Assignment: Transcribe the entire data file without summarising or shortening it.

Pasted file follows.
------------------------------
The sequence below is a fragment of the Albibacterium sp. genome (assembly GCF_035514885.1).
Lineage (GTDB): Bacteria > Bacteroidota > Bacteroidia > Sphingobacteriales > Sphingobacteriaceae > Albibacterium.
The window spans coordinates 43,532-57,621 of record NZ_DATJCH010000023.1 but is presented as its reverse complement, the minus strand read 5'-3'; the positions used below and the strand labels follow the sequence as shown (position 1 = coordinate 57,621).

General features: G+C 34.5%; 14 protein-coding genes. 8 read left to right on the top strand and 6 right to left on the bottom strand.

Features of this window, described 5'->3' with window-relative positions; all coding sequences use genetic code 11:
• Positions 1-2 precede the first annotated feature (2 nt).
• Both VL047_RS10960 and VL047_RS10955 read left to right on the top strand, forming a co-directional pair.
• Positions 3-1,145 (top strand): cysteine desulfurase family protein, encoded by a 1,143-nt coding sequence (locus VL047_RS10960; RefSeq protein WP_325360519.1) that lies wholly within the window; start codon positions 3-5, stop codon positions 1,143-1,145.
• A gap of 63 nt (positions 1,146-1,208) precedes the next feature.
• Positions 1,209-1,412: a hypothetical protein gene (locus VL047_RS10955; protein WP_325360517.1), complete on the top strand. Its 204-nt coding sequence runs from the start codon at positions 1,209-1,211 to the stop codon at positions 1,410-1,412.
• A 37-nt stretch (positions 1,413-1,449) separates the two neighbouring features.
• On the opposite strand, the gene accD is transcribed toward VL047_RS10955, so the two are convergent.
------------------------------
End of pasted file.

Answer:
The sequence below is a fragment of the Albibacterium sp. genome (assembly GCF_035514885.1).
Lineage (GTDB): Bacteria > Bacteroidota > Bacteroidia > Sphingobacteriales > Sphingobacteriaceae > Albibacterium.
The window spans coordinates 43,532-57,621 of record NZ_DATJCH010000023.1 but is presented as its reverse complement, the minus strand read 5'-3'; the positions used below and the strand labels follow the sequence as shown (position 1 = coordinate 57,621).

General features: G+C 34.5%; 14 protein-coding genes. 8 read left to right on the top strand and 6 right to left on the bottom strand.

Features of this window, described 5'->3' with window-relative positions; all coding sequences use genetic code 11:
• Positions 1-2 precede the first annotated feature (2 nt).
• Both VL047_RS10960 and VL047_RS10955 read left to right on the top strand, forming a co-directional pair.
• Positions 3-1,145 (top strand): cysteine desulfurase family protein, encoded by a 1,143-nt coding sequence (locus VL047_RS10960; RefSeq protein WP_325360519.1) that lies wholly within the window; start codon positions 3-5, stop codon positions 1,143-1,145.
• A gap of 63 nt (positions 1,146-1,208) precedes the next feature.
• Positions 1,209-1,412: a hypothetical protein gene (locus VL047_RS10955; protein WP_325360517.1), complete on the top strand. Its 204-nt coding sequence runs from the start codon at positions 1,209-1,211 to the stop codon at positions 1,410-1,412.
• A 37-nt stretch (positions 1,413-1,449) separates the two neighbouring features.
• On the opposite strand, the gene accD is transcribed toward VL047_RS10955, so the two are convergent.